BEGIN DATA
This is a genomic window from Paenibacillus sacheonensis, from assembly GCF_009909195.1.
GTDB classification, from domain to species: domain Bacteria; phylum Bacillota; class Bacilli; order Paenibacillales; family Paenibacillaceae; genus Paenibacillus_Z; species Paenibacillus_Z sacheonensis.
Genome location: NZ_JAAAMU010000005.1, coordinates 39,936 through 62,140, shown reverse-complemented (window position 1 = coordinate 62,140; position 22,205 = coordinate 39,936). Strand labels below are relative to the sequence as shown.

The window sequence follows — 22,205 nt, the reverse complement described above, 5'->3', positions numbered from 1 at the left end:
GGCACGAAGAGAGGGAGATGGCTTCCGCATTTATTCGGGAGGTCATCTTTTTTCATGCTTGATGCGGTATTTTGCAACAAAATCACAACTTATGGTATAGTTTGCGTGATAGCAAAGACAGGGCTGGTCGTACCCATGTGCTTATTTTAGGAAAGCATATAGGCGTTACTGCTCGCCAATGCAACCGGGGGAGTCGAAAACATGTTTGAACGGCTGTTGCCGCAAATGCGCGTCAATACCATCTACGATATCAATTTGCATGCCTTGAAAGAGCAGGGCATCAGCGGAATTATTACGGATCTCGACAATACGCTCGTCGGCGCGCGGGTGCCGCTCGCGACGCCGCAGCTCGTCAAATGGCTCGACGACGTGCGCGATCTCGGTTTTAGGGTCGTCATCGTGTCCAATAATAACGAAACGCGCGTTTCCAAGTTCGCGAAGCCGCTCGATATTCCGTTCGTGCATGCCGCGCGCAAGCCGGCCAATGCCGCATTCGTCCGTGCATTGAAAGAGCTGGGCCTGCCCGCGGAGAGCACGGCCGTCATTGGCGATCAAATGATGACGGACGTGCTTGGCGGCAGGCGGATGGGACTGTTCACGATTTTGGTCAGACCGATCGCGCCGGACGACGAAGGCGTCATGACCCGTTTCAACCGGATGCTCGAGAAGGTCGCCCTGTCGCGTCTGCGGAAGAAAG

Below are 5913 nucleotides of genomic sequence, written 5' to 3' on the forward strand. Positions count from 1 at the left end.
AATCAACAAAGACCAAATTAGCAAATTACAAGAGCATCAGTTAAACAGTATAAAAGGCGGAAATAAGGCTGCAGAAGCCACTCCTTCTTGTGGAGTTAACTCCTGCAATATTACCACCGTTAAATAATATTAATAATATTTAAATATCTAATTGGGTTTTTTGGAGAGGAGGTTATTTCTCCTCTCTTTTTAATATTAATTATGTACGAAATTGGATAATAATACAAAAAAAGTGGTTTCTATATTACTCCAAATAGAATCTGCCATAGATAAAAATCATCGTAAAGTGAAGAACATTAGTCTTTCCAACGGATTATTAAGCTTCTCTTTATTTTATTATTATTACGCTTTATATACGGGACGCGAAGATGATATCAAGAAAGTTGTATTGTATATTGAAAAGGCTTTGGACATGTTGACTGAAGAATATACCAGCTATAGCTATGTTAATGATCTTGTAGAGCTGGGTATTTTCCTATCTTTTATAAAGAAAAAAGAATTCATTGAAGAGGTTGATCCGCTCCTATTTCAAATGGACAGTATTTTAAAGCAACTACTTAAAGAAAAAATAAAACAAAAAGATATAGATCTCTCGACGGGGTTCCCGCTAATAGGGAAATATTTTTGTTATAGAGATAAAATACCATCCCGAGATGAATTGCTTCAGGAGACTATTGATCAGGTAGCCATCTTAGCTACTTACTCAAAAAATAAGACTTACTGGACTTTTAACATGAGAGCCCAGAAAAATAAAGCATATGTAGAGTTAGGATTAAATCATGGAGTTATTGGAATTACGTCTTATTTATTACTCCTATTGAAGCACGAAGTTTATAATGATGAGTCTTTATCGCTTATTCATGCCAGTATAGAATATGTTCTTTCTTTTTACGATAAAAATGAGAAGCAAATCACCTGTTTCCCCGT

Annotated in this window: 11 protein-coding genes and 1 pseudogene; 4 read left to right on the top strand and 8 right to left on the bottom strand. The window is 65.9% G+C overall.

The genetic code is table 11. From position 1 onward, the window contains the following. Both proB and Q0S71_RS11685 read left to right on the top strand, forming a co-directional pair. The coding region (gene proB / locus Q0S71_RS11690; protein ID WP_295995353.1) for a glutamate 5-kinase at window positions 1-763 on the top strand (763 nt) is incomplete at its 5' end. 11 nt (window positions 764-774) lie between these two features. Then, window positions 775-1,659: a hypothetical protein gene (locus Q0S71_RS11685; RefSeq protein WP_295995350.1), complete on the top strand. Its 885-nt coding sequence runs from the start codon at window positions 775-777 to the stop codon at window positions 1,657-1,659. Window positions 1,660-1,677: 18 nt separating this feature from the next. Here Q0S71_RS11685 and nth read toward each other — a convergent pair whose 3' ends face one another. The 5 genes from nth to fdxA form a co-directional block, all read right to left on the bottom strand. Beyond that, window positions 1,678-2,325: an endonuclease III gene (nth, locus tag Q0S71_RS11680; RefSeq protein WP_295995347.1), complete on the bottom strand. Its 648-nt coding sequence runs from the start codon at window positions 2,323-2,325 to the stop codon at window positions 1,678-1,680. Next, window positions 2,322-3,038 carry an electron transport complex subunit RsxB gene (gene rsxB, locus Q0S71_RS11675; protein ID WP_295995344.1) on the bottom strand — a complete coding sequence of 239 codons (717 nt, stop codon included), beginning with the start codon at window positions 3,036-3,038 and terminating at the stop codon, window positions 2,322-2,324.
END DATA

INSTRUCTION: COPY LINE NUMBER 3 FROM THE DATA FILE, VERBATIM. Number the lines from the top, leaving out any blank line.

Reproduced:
Genome location: NZ_JAAAMU010000005.1, coordinates 39,936 through 62,140, shown reverse-complemented (window position 1 = coordinate 62,140; position 22,205 = coordinate 39,936). Strand labels below are relative to the sequence as shown.